Once you have determined the size of a page, create a two-dimensional matrix where each element is a character (char) and the size of each row is exactly one page. Your matrix should contain 20480 rows. Youíll notice that the size of the array is large. In fact, it is too large to be placed on the stack. Therefore, it canít be declared locally inside of any function. It is also too large to be dynamically created with a call to malloc(). The only remaining option is to make it global. You may want to experiment with the other options to see the results.
    Correct me if I'm wrong. . . but can one not call malloc() asking for the size of memory and get it regardless of how much is already in memory (assuming that some type of swapping exists)?

  4. #19
    Frequently Quite Prolix dwks's Avatar
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    malloc() is not guaranteed to return newly allocated memory, if that's what you're suggesting. Some systems might not have any free disk space for a swap file or virtual memory, or no swap file support altogether. Or a DOS program might not be allowed to allocate over 64/640KB.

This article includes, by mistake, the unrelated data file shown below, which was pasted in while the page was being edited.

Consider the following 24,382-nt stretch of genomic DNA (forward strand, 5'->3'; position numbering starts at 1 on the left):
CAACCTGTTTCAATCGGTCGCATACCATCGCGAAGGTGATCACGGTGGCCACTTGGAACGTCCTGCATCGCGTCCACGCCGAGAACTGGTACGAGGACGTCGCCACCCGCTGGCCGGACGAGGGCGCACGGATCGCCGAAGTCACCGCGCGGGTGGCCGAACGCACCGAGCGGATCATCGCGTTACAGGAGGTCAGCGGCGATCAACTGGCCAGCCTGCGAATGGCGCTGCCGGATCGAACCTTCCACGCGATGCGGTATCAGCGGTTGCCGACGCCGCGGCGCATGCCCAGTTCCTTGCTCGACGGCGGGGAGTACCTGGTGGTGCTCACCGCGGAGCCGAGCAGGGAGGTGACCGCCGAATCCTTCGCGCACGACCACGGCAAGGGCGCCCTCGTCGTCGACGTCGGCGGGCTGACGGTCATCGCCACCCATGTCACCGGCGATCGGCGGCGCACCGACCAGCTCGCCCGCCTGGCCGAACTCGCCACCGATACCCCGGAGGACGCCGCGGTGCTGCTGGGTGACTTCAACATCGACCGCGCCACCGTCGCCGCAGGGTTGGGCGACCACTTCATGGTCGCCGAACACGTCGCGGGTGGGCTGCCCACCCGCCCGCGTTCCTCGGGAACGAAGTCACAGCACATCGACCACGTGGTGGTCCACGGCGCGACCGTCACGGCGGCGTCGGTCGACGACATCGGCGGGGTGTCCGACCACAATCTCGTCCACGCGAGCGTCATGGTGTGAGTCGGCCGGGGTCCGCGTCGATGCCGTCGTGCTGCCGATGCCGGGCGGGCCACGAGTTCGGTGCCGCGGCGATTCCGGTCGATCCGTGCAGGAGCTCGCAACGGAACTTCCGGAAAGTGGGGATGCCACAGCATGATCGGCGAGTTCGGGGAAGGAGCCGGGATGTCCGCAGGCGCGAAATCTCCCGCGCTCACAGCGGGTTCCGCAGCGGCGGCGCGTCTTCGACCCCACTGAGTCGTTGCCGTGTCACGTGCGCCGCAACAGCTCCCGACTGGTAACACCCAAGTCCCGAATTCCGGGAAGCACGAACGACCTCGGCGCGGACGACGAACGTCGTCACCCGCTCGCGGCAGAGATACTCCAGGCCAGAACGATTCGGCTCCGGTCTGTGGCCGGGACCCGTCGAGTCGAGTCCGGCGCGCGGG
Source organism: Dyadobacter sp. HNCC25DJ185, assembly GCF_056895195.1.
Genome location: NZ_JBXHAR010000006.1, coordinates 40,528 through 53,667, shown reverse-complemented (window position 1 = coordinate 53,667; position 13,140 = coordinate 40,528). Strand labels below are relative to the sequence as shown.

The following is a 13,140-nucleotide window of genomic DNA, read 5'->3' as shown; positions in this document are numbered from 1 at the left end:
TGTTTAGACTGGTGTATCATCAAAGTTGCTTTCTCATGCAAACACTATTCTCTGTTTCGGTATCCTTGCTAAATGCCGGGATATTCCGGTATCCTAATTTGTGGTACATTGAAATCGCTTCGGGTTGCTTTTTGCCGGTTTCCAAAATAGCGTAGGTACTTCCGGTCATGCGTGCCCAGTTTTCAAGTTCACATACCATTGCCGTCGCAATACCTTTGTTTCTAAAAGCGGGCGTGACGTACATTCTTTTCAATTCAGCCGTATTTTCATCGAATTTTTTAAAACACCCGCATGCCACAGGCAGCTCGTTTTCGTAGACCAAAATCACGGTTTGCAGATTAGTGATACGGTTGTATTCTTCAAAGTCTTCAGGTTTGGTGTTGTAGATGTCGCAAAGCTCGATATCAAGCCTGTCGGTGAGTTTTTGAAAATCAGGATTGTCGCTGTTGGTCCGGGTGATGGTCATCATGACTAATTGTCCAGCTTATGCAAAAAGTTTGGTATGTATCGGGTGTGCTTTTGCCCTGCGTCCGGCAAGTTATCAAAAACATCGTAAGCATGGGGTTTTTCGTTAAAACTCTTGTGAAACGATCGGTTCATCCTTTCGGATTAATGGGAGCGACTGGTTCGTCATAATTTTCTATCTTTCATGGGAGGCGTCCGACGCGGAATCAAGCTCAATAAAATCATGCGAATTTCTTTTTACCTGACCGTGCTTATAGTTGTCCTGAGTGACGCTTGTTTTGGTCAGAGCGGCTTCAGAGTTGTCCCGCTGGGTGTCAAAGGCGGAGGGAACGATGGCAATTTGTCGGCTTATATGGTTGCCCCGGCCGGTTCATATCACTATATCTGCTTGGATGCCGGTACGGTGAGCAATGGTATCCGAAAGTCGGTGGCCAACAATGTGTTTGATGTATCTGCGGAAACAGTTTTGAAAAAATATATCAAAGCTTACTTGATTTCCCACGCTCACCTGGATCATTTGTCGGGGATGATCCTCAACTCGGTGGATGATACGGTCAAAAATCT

dwk

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  5. #20
    Code Goddess Prelude's Avatar
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    >can one not call malloc() asking for the size of memory and get it regardless of how much is already in memory
    It depends. Any decent memory manager will eat into virtual memory at some point, and you can more or less allocate an "infinite" amount with malloc. However, requests for single large blocks are less likely to be honored than multiple small blocks because the manager still has to manage the fragments. Even if you have a terabyte of free virtual space, malloc may fail if you ask for a terabyte and the space is split in the middle by a single byte reserve.
    My best code is written with the delete key.

  6. #21
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    Code:
    #include <stdio.h>
    #include <stdlib.h>
    #include <unistd.h>
    
    int main(int argc, char ** argv)